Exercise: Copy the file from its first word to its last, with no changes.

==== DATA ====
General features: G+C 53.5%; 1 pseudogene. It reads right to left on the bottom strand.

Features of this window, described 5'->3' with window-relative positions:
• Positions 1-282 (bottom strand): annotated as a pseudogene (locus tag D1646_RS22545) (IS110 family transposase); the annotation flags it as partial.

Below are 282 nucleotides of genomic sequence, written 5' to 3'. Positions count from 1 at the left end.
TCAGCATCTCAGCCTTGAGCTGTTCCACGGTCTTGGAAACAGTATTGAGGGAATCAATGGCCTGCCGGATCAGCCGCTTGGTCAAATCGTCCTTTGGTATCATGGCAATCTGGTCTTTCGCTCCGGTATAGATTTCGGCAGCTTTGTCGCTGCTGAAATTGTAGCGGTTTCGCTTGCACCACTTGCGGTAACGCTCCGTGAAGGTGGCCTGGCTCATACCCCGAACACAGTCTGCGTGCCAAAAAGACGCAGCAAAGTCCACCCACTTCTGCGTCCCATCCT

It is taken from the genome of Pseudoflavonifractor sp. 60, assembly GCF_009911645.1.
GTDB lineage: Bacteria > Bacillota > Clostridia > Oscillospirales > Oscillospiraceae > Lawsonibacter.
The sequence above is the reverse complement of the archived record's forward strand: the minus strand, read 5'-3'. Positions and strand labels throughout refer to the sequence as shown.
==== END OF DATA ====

General features: G+C 53.5%; 1 pseudogene. It reads right to left on the bottom strand.

Features of this window, described 5'->3' with window-relative positions:
• Positions 1-282 (bottom strand): annotated as a pseudogene (locus tag D1646_RS22545) (IS110 family transposase); the annotation flags it as partial.

Below are 282 nucleotides of genomic sequence, written 5' to 3'. Positions count from 1 at the left end.
TCAGCATCTCAGCCTTGAGCTGTTCCACGGTCTTGGAAACAGTATTGAGGGAATCAATGGCCTGCCGGATCAGCCGCTTGGTCAAATCGTCCTTTGGTATCATGGCAATCTGGTCTTTCGCTCCGGTATAGATTTCGGCAGCTTTGTCGCTGCTGAAATTGTAGCGGTTTCGCTTGCACCACTTGCGGTAACGCTCCGTGAAGGTGGCCTGGCTCATACCCCGAACACAGTCTGCGTGCCAAAAAGACGCAGCAAAGTCCACCCACTTCTGCGTCCCATCCT

It is taken from the genome of Pseudoflavonifractor sp. 60, assembly GCF_009911645.1.
GTDB lineage: Bacteria > Bacillota > Clostridia > Oscillospirales > Oscillospiraceae > Lawsonibacter.
The sequence above is the reverse complement of the archived record's forward strand: the minus strand, read 5'-3'. Positions and strand labels throughout refer to the sequence as shown.